Yenada continues to fall for fourth day as traders watch volatility

Yenada continues to fall for fourth day as traders watch volatility

The yen's decline continued for a fourth day as traders took stock of key levels to watch after the strongest warnings from senior officials failed to stem its slide.

The yen fell 0.2% in Tokyo to around the 144 per dollar level. It had touched 144.99 Wednesday before a modest recovery, making 145 the next focal point for chart lovers. Traders are keeping an eye on 146.78, the level reached before Japan-US intervention to support the yen back in 1998.

The US Treasury DepartmentTreasury Department resisted the temptation to support any potential intervention in currency markets after Japanese Finance Minister Shunichi Suzuki said he was concerned about very sudden and one-sided moves.

A breach of 147.66 would bring the beleaguered currency back to levels last seen 32 years ago.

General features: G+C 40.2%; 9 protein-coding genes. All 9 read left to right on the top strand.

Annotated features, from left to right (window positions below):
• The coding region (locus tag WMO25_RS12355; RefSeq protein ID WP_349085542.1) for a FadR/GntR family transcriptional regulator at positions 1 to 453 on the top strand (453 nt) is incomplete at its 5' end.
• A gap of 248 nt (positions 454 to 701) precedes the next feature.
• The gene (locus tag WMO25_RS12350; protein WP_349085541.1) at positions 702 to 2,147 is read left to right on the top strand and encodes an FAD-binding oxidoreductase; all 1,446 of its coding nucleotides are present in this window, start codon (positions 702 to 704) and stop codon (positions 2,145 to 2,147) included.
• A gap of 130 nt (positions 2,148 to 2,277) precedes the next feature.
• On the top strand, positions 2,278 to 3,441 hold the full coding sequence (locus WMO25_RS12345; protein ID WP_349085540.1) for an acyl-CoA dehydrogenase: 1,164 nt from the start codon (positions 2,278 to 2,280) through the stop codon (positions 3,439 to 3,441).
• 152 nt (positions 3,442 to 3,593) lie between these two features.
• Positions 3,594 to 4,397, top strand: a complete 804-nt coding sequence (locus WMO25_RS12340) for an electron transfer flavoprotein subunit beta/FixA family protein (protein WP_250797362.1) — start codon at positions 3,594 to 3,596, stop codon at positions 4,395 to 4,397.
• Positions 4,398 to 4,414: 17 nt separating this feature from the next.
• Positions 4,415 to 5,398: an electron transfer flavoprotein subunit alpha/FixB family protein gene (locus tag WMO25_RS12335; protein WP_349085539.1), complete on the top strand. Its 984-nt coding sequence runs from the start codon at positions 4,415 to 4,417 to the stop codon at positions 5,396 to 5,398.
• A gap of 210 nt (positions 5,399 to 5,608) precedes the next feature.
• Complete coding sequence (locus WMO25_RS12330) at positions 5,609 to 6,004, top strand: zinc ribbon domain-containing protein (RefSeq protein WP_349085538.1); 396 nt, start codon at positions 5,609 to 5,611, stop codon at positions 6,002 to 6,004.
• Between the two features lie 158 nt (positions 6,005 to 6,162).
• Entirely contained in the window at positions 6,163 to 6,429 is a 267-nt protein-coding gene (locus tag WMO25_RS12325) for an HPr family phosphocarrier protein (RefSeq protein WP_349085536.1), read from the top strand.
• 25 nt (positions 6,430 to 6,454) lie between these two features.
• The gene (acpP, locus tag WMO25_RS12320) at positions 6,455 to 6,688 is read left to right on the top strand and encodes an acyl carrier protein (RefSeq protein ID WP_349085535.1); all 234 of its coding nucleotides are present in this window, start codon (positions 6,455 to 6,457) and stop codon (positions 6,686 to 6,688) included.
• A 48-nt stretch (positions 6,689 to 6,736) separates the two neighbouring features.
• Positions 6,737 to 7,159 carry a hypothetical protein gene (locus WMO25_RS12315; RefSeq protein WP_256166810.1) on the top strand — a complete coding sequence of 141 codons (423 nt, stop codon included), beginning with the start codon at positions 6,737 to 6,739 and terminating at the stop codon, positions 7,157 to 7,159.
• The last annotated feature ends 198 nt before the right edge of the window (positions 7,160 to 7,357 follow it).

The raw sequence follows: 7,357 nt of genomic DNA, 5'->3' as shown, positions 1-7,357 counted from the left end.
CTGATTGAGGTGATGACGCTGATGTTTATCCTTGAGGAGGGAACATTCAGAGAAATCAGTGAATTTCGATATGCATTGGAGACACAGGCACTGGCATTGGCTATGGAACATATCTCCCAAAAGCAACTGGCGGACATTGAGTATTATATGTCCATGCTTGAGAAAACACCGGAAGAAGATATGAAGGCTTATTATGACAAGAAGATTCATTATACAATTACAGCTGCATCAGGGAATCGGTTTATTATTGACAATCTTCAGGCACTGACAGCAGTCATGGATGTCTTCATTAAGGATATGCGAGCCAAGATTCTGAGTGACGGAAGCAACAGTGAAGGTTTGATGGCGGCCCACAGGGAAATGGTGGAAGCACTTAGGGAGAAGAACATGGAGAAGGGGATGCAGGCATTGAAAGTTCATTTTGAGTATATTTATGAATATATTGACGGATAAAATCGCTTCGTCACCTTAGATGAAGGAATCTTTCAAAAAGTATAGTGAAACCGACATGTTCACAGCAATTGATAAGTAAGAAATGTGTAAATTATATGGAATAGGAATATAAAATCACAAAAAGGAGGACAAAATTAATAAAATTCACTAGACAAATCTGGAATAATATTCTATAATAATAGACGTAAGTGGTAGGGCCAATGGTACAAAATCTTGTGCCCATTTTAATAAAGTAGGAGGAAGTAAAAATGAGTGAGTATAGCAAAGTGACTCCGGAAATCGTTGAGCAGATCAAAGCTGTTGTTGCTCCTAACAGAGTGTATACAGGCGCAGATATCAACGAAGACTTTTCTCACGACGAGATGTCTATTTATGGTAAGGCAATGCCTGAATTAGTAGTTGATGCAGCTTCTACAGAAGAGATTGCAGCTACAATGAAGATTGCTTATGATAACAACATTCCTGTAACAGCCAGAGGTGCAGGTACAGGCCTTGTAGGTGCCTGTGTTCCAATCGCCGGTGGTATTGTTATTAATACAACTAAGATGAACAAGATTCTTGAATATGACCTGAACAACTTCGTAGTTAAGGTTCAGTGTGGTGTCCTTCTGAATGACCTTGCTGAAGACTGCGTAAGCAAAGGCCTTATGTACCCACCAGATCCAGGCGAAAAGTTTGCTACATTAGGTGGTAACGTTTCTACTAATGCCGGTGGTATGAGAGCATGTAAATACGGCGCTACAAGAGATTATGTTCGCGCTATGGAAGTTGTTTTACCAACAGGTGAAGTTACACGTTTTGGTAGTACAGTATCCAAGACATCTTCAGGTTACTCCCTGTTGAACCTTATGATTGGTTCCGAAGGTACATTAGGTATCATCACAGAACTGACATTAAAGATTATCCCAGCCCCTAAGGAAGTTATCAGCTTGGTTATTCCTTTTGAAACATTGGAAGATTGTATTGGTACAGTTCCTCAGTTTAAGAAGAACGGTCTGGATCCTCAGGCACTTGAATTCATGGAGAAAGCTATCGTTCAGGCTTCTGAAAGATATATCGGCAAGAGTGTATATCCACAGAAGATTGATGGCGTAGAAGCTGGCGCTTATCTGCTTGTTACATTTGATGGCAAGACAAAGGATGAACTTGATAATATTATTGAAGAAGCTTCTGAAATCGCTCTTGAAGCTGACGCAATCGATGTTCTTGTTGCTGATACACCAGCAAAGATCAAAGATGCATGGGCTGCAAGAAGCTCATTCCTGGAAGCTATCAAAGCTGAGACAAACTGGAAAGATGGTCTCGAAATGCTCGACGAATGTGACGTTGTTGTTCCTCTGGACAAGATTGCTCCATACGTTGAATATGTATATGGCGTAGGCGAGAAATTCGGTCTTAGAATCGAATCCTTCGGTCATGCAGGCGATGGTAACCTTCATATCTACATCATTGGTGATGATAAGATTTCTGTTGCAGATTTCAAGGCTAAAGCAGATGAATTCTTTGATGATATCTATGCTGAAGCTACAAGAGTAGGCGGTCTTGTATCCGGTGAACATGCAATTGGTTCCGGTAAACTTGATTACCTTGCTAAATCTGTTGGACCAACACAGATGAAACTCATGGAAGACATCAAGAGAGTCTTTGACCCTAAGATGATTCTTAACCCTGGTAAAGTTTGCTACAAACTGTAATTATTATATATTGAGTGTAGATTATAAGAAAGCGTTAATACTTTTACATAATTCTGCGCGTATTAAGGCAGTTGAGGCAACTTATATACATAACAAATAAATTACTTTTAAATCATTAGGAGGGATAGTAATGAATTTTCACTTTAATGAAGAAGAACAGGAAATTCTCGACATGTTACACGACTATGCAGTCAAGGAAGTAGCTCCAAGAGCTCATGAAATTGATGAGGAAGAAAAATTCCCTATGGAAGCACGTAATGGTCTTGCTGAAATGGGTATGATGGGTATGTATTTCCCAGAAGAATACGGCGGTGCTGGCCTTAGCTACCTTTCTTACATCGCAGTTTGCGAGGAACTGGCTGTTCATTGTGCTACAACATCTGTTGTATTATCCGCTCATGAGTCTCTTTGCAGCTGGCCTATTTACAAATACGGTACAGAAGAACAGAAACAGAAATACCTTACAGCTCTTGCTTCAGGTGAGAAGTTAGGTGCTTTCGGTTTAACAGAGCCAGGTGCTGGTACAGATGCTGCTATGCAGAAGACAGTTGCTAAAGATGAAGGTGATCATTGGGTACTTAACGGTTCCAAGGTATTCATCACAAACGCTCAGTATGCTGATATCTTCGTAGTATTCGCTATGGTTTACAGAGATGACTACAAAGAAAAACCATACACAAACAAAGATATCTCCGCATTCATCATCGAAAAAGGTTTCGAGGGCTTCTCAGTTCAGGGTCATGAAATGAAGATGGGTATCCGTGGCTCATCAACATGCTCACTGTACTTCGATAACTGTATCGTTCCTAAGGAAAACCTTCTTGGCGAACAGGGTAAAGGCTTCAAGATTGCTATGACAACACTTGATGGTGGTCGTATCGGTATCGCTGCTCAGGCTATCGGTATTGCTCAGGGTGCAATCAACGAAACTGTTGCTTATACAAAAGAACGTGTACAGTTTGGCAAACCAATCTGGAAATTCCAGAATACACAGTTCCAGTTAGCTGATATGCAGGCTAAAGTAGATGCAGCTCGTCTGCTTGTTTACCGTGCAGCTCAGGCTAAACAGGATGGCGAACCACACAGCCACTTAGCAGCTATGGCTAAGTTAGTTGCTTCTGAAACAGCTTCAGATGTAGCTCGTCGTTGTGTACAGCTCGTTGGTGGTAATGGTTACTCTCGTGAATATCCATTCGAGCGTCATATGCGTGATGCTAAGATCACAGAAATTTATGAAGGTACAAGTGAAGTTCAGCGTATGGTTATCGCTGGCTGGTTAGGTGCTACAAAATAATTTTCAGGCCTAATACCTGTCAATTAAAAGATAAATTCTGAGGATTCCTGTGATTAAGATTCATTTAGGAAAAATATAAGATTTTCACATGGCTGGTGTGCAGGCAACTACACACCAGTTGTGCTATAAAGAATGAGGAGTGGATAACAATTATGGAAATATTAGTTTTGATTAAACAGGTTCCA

Given the fact that the dollar is gaining not only against the yen but also a wide range of currencies worldwide, traders say it is difficult to see where it will decline. The pair has closely watched moves in Treasury yields that retreated overnight.

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Akira Moroga, manager of currency products at Aozora Bank, said the dollar yen could hit 145 during Tokyo hours today even without any new catalyst as flows are driven by these days. People should be mindful of the risk of intervention as a show of resolve despite its effectiveness, given that the speed has been rapid. But it won't change the trend. The yen has fallen to levels that leave it on track for its worst year on record as the divergence between US and Japanese monetary policy widens. The Bank of Japan is resolutely keeping policy loose to bolster the economy, while the Federal Reserve has been aggressively hiking rates to beat back surging inflation.

As long as US bond yields are rising and equity markets aren't rolling over too violent, yen weakness seems to persist, said Kit Juckes, chief foreign-exchange strategist at Societete Generale SA. The yen will rally sharply when the yield cycle doesn't turn around, because the cheaper the yen gets, the greater the danger that it's going to cause the yield cycle to turn around. None Startup wants to chart path to more equitable urban development.